Serenity Point Hospice, LLC.

762 East Chestnut
Canton, IL 61520

CHAP Accredited
Serenity Point Hospice, LLC.

When Quality Care & Peace
Of Mind Matter Most

Phone: 309-435-7050
Fax: (844) 813-1772

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Patient Referral

Pet Therapy - Furever Friends

What Is Hospice Pet Therapy?

Pets have a longstanding history of providing faithful companionship and showing unconditional love for the humans in their lives. This companionship and love creates a powerful emotional bond between animal and human. The bonds that humans share with pets result in very positive effects: reduced anxiety and stress, increased feelings of relaxation, and an overall improved outlook on life. In seeking to provide patients with the best end-of-life care possible, many hospice organizations employ the use of animal companionship as a form of therapy. Pet therapy, also known as animal-assisted therapy, in the hospice setting uses the natural bond between humans and animals to provide comfort, peace, and soothing companionship to terminally ill patients.

The History of Pet Therapy

The first use of animals in a therapeutic setting dates back to the 1800s. Florence Nightingale observed that children and adults in psychiatric wards, when given the companionship of small animals, experienced greatly reduced levels of anxiety and stress. Her findings inspired others to employ the use of animals in therapeutic settings as a means of providing comfort and relaxation to patients.

How Animals Interact with Hospice Patients during Visits

Visitation between patients and animals promotes activity, conversation, and emotional connection. Often, simply the presence of the animal is all that is required to promote the positive effects; however, patients, caregivers, and family can interact with the pet therapy animals as they would with most any pet:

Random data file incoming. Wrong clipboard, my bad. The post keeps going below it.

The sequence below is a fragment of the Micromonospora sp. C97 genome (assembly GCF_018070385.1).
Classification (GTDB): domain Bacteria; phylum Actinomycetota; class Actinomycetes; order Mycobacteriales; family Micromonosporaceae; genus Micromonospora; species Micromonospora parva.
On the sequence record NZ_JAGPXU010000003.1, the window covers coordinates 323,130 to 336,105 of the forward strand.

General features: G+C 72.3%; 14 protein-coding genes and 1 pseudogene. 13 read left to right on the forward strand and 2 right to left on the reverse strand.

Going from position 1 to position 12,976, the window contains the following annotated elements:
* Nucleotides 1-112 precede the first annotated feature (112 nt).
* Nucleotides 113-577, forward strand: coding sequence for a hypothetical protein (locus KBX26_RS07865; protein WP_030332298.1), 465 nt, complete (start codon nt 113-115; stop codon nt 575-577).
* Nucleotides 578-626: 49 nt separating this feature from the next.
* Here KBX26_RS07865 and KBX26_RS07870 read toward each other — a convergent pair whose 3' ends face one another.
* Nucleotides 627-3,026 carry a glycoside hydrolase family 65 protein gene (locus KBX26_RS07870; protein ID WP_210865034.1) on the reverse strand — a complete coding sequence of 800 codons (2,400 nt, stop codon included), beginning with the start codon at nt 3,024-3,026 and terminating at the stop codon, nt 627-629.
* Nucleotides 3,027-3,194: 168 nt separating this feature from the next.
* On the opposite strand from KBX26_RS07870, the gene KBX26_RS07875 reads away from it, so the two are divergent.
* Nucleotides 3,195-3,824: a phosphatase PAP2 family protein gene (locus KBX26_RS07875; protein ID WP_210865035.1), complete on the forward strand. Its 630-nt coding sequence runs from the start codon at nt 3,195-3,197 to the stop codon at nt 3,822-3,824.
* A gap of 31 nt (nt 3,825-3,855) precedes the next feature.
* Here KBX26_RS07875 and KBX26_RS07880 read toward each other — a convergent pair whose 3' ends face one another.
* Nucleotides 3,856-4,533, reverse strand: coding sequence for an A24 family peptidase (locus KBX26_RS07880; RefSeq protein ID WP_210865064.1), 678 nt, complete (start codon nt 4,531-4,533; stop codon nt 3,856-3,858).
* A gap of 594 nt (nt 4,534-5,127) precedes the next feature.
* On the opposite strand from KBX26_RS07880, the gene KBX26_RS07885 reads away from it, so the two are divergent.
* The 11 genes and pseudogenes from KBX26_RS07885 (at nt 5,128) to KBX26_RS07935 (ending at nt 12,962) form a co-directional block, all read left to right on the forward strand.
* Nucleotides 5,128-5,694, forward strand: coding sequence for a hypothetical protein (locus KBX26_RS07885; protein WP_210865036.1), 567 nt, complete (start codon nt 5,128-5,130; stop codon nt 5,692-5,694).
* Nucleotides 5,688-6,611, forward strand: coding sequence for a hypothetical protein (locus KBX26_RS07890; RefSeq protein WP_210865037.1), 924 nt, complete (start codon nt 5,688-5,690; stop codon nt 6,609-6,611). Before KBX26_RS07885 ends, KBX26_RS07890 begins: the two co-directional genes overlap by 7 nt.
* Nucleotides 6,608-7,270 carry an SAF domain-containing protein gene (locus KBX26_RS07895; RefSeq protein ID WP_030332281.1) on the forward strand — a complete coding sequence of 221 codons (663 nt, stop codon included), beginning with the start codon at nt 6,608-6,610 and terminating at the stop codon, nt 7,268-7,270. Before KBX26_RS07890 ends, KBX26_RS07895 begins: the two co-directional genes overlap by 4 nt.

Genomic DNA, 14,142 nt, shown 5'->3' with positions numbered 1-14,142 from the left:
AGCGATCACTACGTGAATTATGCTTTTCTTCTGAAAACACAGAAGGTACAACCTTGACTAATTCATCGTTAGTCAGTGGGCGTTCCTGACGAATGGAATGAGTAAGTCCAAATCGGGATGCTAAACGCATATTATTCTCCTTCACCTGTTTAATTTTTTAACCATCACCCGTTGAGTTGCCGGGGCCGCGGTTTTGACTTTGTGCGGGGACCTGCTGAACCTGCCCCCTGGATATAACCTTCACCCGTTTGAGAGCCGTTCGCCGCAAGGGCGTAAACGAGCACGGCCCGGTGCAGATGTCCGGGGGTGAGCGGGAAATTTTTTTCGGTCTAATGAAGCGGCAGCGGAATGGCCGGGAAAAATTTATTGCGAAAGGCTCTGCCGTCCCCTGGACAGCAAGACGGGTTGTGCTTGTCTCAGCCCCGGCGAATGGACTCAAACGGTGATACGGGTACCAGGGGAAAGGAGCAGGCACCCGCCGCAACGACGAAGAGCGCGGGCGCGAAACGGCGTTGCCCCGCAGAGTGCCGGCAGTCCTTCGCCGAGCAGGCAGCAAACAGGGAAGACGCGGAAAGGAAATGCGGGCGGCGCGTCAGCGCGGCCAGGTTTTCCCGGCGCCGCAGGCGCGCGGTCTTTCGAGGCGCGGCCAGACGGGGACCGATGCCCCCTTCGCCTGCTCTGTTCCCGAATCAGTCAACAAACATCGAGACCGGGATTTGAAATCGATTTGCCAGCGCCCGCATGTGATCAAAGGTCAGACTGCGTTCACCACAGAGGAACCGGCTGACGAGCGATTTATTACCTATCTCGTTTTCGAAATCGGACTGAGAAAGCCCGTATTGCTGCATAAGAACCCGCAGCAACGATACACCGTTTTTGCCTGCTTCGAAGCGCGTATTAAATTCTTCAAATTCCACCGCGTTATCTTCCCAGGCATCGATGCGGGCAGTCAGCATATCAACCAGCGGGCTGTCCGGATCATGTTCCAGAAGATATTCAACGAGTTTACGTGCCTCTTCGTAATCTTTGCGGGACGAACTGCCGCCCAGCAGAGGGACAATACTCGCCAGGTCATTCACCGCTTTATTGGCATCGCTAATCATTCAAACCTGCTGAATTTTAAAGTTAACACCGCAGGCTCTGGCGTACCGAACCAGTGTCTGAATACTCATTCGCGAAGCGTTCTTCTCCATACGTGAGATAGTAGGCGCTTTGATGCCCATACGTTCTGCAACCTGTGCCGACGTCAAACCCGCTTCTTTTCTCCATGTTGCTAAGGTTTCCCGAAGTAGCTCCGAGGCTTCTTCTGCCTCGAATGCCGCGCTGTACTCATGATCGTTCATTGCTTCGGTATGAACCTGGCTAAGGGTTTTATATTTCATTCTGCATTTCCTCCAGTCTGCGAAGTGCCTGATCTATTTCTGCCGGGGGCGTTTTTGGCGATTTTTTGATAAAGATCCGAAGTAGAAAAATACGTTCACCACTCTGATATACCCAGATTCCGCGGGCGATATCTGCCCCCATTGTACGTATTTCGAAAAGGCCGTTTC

• Tossing a ball or toy for the animal to fetch
  • Quietly enjoying the presence of the animal in silence
  • Talking to, petting, hugging, holding, or cuddling with the animal
  • Enjoying playful animal tricks and commands such as sitting, rolling over, or shaking hands

Physical Benefits of Hospice Pet Therapy

The close companionship of animals provides a relaxing and understanding presence to those on the end-of-life journey. Enjoying the presence and interacting with animals yields a host of physical benefits for patients:

  • Helps reduce physical pain
  • Reduces blood pressure
  • Promotes an improved heart rate and total cardiovascular health
  • Increased levels of overall comfort

Hospice pet therapy programs also have a significant impact on the overall range of motion and bodily strength of patients. Active movement can often be neglected, especially in older patients; however, pet therapy visits promote motion and activity as hospice patients play, cuddle, pet, and interact with their animal companion.

Social and Emotional Benefits of Hospice Pet Therapy

Animals also have a profound, measured impact on the social and emotional well-being of patients. The soothing presence and unconditional affection of an animal provides:

  • Reduced feelings of loneliness
  • Reduced feelings of depression
  • Lower levels of anxiety
  • Improved overall outlook on life and circumstances

These effects are particularly noticeable in patients with dementia. According to a 2013 study, dementia patients, over a 10-week period of pet therapy, experienced a slowing in the progression of dementia-related symptoms, including agitation, aggression, and depression. The presence of animals also elicited a higher response rate from patients, signaling that pet therapy may also help slow the degradation of verbal skills brought about by the disease.

Animal Species Used in Hospice Pet Therapy

Some patients may have allergic reactions to certain animal species; however, pet therapy allows for all patients, regardless of allergies or other restrictions, to enjoy the company and affection of compassionate animals. While dogs comprise the majority of the animals in pet therapy programs, there is a wide array of species employed in providing comfort and companionship to hospice patients.